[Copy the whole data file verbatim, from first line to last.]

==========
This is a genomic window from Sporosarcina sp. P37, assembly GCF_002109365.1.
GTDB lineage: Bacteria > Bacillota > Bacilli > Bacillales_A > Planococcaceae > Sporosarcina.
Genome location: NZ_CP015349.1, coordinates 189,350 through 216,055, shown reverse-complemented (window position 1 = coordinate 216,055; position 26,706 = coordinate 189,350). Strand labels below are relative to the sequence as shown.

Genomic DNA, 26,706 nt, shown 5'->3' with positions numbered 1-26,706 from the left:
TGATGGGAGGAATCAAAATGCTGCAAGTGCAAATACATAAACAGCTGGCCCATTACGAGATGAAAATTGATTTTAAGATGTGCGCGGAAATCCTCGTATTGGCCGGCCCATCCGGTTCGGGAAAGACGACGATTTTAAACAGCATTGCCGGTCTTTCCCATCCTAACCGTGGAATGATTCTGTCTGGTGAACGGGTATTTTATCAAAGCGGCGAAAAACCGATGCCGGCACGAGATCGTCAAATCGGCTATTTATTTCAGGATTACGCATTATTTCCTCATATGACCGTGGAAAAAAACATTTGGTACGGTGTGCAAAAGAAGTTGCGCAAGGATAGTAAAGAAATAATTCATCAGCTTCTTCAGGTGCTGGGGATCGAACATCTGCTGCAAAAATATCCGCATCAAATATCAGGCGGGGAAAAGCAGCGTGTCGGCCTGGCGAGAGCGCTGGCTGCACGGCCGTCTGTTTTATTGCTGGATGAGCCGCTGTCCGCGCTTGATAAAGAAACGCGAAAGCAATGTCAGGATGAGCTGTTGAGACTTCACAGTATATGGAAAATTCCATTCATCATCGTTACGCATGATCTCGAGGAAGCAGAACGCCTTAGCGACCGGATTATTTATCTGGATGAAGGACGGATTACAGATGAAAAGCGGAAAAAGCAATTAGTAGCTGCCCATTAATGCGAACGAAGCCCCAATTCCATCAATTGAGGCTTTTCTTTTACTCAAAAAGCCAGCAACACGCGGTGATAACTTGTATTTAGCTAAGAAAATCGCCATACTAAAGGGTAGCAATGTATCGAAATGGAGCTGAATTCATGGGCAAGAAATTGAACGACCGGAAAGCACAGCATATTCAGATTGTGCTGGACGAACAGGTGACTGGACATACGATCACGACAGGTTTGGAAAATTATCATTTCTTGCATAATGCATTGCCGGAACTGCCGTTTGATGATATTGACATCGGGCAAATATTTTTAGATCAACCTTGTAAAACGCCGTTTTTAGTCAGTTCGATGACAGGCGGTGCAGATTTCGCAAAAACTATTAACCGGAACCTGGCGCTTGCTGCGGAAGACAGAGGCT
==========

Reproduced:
This is a genomic window from Sporosarcina sp. P37, assembly GCF_002109365.1.
GTDB lineage: Bacteria > Bacillota > Bacilli > Bacillales_A > Planococcaceae > Sporosarcina.
Genome location: NZ_CP015349.1, coordinates 189,350 through 216,055, shown reverse-complemented (window position 1 = coordinate 216,055; position 26,706 = coordinate 189,350). Strand labels below are relative to the sequence as shown.

Genomic DNA, 26,706 nt, shown 5'->3' with positions numbered 1-26,706 from the left:
TGATGGGAGGAATCAAAATGCTGCAAGTGCAAATACATAAACAGCTGGCCCATTACGAGATGAAAATTGATTTTAAGATGTGCGCGGAAATCCTCGTATTGGCCGGCCCATCCGGTTCGGGAAAGACGACGATTTTAAACAGCATTGCCGGTCTTTCCCATCCTAACCGTGGAATGATTCTGTCTGGTGAACGGGTATTTTATCAAAGCGGCGAAAAACCGATGCCGGCACGAGATCGTCAAATCGGCTATTTATTTCAGGATTACGCATTATTTCCTCATATGACCGTGGAAAAAAACATTTGGTACGGTGTGCAAAAGAAGTTGCGCAAGGATAGTAAAGAAATAATTCATCAGCTTCTTCAGGTGCTGGGGATCGAACATCTGCTGCAAAAATATCCGCATCAAATATCAGGCGGGGAAAAGCAGCGTGTCGGCCTGGCGAGAGCGCTGGCTGCACGGCCGTCTGTTTTATTGCTGGATGAGCCGCTGTCCGCGCTTGATAAAGAAACGCGAAAGCAATGTCAGGATGAGCTGTTGAGACTTCACAGTATATGGAAAATTCCATTCATCATCGTTACGCATGATCTCGAGGAAGCAGAACGCCTTAGCGACCGGATTATTTATCTGGATGAAGGACGGATTACAGATGAAAAGCGGAAAAAGCAATTAGTAGCTGCCCATTAATGCGAACGAAGCCCCAATTCCATCAATTGAGGCTTTTCTTTTACTCAAAAAGCCAGCAACACGCGGTGATAACTTGTATTTAGCTAAGAAAATCGCCATACTAAAGGGTAGCAATGTATCGAAATGGAGCTGAATTCATGGGCAAGAAATTGAACGACCGGAAAGCACAGCATATTCAGATTGTGCTGGACGAACAGGTGACTGGACATACGATCACGACAGGTTTGGAAAATTATCATTTCTTGCATAATGCATTGCCGGAACTGCCGTTTGATGATATTGACATCGGGCAAATATTTTTAGATCAACCTTGTAAAACGCCGTTTTTAGTCAGTTCGATGACAGGCGGTGCAGATTTCGCAAAAACTATTAACCGGAACCTGGCGCTTGCTGCGGAAGACAGAGGCT